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Army Corps Needs a Do Over on the Buffalo Bayou Plan

Let's not destroy Buffalo Bayou, shall we?EXPAND
Let's not destroy Buffalo Bayou, shall we?
Photo by Katya Horner

The Army Corps of Engineers recently released plans for altering Buffalo Bayou as a means of decreasing flooding — deadline for comment ends this week — has certainly stirred up emotions among Houstonians and with good reason. The plan is an unmitigated disaster that would absolutely decimate the bayou and completely reshape one of the city's great urban treasures.

That is not an understatement.

If you don't feel like digging through the linked PDF above, let's just say it looks a lot like the plans the Corps had for Brays Bayou and White Oak Bayou and other area sloughs, except the straightening and concreting of those waterways were done in the '60s and '70s for the most part. You would think that, given the advancements in civil engineering over the last 50 years, the plan might include something other than "dig the ditch bigger and make the damn thing wider," but you'd be wrong.

The Corps document reads like someone showing up to repossess your house, who tries to explain it to you as nicely as possible. We're real sorry we have to kill off all the wildlife in the entire bayou ecosystem and that it might never return but, well, that's what we are doing.

Given the city's renewed emphasis on green spaces and natural landscape, it is absolutely dismaying that arcane practices like bayou channelization would even be on the table. Even with the destruction wrought by Hurricane Harvey, the thought of rolling back the clock to a time when you poured concrete, dug deeper ditches and crossed your fingers is absolutely bizarre.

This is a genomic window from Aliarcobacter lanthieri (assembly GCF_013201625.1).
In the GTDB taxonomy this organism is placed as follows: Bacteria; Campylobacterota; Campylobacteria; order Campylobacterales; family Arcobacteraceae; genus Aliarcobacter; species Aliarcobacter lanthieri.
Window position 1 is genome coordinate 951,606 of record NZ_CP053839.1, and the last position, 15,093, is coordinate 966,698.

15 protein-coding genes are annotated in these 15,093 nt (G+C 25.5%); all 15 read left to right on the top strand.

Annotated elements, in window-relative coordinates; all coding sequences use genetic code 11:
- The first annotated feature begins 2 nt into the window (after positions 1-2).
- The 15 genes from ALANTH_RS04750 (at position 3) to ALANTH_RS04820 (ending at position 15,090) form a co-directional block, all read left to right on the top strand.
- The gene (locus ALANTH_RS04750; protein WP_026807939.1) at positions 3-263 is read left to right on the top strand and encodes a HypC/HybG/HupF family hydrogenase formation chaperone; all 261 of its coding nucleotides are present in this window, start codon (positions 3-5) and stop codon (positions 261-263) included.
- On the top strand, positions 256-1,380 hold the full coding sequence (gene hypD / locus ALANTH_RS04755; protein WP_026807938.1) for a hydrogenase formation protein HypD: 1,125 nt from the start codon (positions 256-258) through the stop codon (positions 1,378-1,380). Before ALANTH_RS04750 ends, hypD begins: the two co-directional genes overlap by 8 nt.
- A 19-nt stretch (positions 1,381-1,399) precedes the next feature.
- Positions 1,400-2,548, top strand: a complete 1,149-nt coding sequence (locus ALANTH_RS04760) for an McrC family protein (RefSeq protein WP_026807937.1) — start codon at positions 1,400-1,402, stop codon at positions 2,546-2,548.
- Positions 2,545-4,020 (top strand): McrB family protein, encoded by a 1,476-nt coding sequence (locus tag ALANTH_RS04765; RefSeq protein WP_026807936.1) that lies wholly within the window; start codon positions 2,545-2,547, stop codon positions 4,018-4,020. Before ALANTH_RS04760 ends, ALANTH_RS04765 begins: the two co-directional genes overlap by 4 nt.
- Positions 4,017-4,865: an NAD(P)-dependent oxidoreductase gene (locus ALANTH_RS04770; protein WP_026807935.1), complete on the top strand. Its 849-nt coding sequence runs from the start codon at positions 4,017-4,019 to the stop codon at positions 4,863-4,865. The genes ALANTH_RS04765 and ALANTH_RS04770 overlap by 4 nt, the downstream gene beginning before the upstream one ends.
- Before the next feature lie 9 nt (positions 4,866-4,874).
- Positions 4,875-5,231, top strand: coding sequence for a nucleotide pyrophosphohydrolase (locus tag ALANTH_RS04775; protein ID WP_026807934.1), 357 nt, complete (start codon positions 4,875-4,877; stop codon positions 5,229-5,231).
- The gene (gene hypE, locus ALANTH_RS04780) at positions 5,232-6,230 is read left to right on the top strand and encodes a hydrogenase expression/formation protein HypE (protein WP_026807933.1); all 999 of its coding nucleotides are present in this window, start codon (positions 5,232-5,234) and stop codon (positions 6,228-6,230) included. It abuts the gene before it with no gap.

Add to it the fact that Buffalo Bayou Park, an incredible spot that literally transformed the entrance to downtown and continues to provide an urban renaissance along Houston's east end, would be practically destroyed by the plans, so much so that they have called on area residents to speak out.

Think for a moment about the Waugh Street bat colony, the largest year-round Mexican free tail gathering of its kind. That would very likely be wiped out. It even says that the bayou's turtle population could be completely eradicated, never to return.

And that doesn't even calculate the irreparable harm that would be done to the protected Katy Prairie. The Corps would like to create a third reservoir and use land from the wildlife sanctuary for it.

Before you start ranting and raving about how bad flooding is in Houston and we need to do anything to protect ourselves from future storms, keep in mind that the channelization of bayous hasn't actually prevented flooding. In many cases, it has exacerbated it. But, hey, it's cheap!

Therein lies the primary factor in the Corps report: the cost. Yes, they explored the ideas of urban tunnels to help divert water away from swollen bayous — they have similar tunnels in, for example, San Antonio — but they were dismissed due to the price tag. Keep in mind most of this will be funded with money allocated through a bond referendum that has already passed.

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So, we can do the same things we've done in the past, making the city uglier and less safe from flooding, or we can try something different. Plan better. Make smarter decisions. Preserve the beauty that comes with the urban wildlife Buffalo Bayou provides for future generations.

The Army Corps of Engineers is built on the idea of efficiency. Do it fast. Do it cheap. Get it done. But, protecting our city from blight and the erosion of our natural green spaces should be a priority, not a line item in a spreadsheet. What we have accomplished with Buffalo Bayou Park and the Bayou Greenways 2020 initiative that has connected Houston's miles and miles of green space shouldn't be shoved aside by some bureaucratic resource shuffling.

It took decades to realize that the bayou system is more than just a place where old shopping carts go to die and treat them as the lifelines for the entire region. Let's not ruin them just as we learn to finally appreciate the wonders of nature in the fourth largest city in America.

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